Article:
Happy 4th of July everyone! Today is the day that Americans everywhere celebrate American Independence Day. It is a day of family, food, and fun. When Americans think of 4th of July, they think of picnics on the grass, swimming on a hot summer day, playing a game of baseball with the neighborhood kids, watching a parade, and being awed by the nighttime display of fireworks. All over the country, people take the day off to celebrate with family and friends.
America’s national day is more than just a celebration of our independence – it is a symbol of what a group of people, with common ideals and the will of the people, can achieve. The Declaration of Independence stated that “we hold these truths to be self-evident, that all men are created equal” and that everyone has “certain unalienable rights.” These are the beliefs that our country was founded on, and the beliefs that we celebrate each year on this day. Our Founders were visionaries, although in 1776 they were risking their lives by signing the Declaration of Independence. But sometimes that is what it takes in order to envision and defend democracy.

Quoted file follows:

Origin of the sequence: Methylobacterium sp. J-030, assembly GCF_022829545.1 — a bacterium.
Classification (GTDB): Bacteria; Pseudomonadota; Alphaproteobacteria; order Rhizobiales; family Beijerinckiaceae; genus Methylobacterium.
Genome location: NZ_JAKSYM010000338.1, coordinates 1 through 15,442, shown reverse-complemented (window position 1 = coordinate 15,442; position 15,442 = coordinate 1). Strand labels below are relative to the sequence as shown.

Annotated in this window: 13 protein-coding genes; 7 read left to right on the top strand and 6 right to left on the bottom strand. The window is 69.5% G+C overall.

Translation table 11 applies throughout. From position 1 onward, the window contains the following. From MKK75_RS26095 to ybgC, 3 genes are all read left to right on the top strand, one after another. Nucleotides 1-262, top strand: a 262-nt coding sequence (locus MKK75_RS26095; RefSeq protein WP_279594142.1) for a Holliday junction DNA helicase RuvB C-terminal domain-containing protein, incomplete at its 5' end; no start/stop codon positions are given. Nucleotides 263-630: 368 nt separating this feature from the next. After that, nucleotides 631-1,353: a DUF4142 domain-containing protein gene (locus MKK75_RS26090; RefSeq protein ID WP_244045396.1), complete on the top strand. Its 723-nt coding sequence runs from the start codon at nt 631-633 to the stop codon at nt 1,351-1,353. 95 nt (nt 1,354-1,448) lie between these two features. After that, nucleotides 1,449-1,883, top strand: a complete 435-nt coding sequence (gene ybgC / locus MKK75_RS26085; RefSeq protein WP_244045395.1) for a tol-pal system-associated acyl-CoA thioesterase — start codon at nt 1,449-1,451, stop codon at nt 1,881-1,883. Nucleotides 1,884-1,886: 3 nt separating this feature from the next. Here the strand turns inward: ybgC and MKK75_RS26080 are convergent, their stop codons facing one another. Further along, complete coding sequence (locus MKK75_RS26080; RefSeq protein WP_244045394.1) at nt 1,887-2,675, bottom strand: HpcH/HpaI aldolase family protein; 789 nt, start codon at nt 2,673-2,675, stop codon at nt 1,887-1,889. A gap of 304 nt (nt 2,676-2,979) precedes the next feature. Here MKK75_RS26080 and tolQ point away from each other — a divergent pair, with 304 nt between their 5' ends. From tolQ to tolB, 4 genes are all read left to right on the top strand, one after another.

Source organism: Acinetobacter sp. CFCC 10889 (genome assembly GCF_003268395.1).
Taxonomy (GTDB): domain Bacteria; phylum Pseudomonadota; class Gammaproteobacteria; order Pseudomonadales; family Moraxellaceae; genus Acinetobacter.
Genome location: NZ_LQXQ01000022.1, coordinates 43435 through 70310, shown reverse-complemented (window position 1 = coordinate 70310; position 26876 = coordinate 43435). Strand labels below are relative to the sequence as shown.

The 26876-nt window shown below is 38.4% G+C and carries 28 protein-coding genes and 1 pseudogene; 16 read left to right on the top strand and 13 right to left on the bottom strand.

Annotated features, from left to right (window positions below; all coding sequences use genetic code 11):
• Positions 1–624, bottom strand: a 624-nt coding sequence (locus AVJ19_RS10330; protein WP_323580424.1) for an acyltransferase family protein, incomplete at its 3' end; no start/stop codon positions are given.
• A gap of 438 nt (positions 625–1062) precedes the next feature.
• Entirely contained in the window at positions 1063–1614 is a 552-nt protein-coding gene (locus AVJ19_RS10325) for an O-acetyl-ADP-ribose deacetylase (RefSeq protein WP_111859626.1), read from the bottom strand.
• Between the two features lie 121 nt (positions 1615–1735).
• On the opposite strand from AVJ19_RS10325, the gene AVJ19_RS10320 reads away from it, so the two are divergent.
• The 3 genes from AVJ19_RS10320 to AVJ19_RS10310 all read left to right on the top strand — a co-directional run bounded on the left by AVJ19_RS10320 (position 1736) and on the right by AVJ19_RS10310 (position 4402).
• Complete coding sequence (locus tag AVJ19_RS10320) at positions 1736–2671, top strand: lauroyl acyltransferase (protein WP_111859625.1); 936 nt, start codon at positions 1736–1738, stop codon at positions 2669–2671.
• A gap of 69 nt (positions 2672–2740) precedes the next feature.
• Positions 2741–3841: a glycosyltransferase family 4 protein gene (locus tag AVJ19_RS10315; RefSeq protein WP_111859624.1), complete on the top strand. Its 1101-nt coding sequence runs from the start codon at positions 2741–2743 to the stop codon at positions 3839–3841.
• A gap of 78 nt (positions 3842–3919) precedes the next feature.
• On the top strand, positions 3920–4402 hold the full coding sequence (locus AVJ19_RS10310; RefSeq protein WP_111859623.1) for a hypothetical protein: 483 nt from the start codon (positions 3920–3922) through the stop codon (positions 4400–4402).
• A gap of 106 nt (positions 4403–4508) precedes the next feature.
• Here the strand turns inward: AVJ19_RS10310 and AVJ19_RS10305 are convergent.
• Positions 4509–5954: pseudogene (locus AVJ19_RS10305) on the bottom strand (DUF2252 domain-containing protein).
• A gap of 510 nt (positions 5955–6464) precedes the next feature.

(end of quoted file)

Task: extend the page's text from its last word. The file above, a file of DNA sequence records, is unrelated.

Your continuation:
Democracy, and the institutions that protect it, require constant work. That is why we have limits on the terms of our elected officials – so we can benefit from new ideas and new leaders, and our experienced leaders can advise or go on to develop the private sector. Our judges are constantly working to interpret the law in a modern context, and our lawyers are working to defend the rights of workers and corporations alike.
I’d like to express my thanks to the American Cambodian Business Council for organizing such a wonderful event this past weekend. Although I couldn’t be with my whole family this 4th of July, my son and I greatly enjoyed being able to meet so many of our fellow Americans and to feel such a wonderful sense of community so far from home.
That community, and the people I work with at the Embassy on a daily basis, reminds me of what it means to be an American. “What does it mean to you to be American?” is a topic that our children often have to write about in school, and the answer is different for every person. I’m curious to know if Cambodians ever have to write about what it means to be Cambodian in school. What would your answer be? Please write me a response, and I’ll post some of my favorite answers on the Embassy Facebook page!